Uber is different; while providing alternative comfort to the consumer and evident economic benefits for the drivers, it is in head-on competition with the long established taxi companies in Jakarta ( and other cities in Indonesia for that matter ). The main difference between Uber'€™s situation and Go-Jek and GrabTaxi is the existence of the current transportation regulations.

Go-Jek appeared in a market that was without any existing regulation on two-wheel passenger transportation. With Go-Jek ( and others that followed, i.e. GrabBike, BlueJek, etc. ) two-wheel passenger transportation and delivery services actually seem more orderly as drivers are uniformed and services and rates are regulated by standardized systems. GrabTaxi enables both passenger and metered taxis to get more out of the service.

From a mere legal point of view, Uber can be seen as breaking the ( current ) law. The transportation laws and regulations were made to protect people when using public transportation; thus the compulsory permits, standards and markings. But laws should not prevent innovation that brings value to consumers. To ban Uber ( with all its benefits ) for mere legal reasons would result in losing the opportunity to embrace those exact benefits.

Nothing can stop innovation and as long as this technology brings value then it is here to stay. Traditional ojek may eventually have to become app-based or at least adapt to using their cellphones to get customers rather than wait passively at their posts for passengers. Long-time drivers of established meter taxi companies are not that easy to adapt, with their livelihoods having been tied to a regulated system for so long. The democratized application of Uber is actually unfair competition for them, so it is easy to understand their '€” and especially the companies'€™ owners'€™ '€” resistance to this innovation.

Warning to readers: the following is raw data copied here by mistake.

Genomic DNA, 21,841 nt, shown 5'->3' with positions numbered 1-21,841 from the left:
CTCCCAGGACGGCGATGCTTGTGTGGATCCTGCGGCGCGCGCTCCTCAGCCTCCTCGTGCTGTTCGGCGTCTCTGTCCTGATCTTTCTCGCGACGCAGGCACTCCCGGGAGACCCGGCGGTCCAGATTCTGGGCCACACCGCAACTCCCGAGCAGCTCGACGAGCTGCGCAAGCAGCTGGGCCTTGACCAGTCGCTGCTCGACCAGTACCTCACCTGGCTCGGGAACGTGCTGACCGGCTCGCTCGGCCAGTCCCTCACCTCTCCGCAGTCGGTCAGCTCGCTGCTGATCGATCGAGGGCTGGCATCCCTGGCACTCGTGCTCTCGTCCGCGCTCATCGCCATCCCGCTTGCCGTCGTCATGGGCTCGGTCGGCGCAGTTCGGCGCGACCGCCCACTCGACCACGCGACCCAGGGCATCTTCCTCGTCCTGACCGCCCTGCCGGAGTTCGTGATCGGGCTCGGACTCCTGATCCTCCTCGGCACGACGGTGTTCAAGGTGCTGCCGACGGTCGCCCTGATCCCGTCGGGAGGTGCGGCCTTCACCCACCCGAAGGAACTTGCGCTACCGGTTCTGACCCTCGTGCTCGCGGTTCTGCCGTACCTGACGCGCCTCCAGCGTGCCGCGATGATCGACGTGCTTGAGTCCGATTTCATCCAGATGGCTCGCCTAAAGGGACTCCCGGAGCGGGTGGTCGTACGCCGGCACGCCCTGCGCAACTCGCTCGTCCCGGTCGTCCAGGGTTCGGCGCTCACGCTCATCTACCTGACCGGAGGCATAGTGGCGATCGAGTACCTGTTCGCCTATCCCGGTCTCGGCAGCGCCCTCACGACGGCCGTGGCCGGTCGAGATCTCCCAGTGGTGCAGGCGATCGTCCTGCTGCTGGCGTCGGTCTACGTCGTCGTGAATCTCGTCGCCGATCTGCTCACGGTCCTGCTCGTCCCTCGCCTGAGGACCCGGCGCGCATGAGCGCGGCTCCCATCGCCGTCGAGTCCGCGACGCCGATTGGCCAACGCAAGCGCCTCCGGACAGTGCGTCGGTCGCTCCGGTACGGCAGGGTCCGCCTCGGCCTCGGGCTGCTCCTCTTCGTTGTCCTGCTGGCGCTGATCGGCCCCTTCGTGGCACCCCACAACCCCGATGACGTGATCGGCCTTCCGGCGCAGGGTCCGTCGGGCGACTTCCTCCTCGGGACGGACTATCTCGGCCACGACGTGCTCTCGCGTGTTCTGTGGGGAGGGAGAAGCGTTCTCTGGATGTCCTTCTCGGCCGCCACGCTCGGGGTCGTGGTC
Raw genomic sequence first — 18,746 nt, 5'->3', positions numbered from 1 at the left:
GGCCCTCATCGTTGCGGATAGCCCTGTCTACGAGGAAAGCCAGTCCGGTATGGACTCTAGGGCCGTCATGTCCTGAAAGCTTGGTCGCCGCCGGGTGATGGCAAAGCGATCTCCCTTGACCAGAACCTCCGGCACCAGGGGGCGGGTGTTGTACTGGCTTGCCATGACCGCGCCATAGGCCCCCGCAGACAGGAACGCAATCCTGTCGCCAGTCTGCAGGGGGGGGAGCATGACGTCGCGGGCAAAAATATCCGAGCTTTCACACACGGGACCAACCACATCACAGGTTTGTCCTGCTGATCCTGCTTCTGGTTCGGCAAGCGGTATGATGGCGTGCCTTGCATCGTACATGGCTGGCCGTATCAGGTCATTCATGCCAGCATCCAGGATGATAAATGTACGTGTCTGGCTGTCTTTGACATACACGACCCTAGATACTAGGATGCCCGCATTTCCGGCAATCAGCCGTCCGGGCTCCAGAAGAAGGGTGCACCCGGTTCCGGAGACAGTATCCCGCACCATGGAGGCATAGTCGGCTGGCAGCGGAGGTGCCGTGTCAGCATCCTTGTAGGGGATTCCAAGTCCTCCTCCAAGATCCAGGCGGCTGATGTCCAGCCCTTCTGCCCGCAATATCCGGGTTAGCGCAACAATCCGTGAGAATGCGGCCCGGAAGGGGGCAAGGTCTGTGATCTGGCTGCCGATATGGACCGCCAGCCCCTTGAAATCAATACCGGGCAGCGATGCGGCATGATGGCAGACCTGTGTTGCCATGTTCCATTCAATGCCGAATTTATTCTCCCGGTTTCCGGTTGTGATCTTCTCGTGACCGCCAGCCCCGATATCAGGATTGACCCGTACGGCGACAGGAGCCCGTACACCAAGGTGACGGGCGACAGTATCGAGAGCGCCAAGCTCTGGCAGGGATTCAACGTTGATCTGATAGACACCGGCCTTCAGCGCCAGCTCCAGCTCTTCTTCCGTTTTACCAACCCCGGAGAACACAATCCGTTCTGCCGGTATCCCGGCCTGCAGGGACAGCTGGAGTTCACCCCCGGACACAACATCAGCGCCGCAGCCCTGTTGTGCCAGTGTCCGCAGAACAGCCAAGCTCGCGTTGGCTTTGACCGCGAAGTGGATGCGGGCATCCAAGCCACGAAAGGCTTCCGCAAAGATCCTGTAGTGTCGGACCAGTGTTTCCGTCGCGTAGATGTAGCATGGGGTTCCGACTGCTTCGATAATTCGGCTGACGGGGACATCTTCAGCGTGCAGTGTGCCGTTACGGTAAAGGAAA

In the end, it would be a new government regulation that decides the fate of Uber and that of public transportation as a whole. The draft so far has made the playing field clear and given all respective parties ample room for differentiation and coexistence. The law should ensure that players in the market, whether metered or apps-based, abide by safety regulations.

The airline industry, the low-cost carriers did not drastically affect the full-service airlines '€” they exist well and the consumer has more choice; the laws involved are related to flight safety. The government should be the regulator of fair play and the market, especially the consumer, would be the final judge.

However we may be against Uber, it may be because we have been used to an established system too long '€” the players in the market and the laws regulating them were just not ready for disruptive innovation. But this does not mean we should abandon the technology itself. We should not blame innovators just because they are smart.
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The writer is the head of strategies at Karsa Ide Karya and teaches advertising and marketing at the University of Indonesia.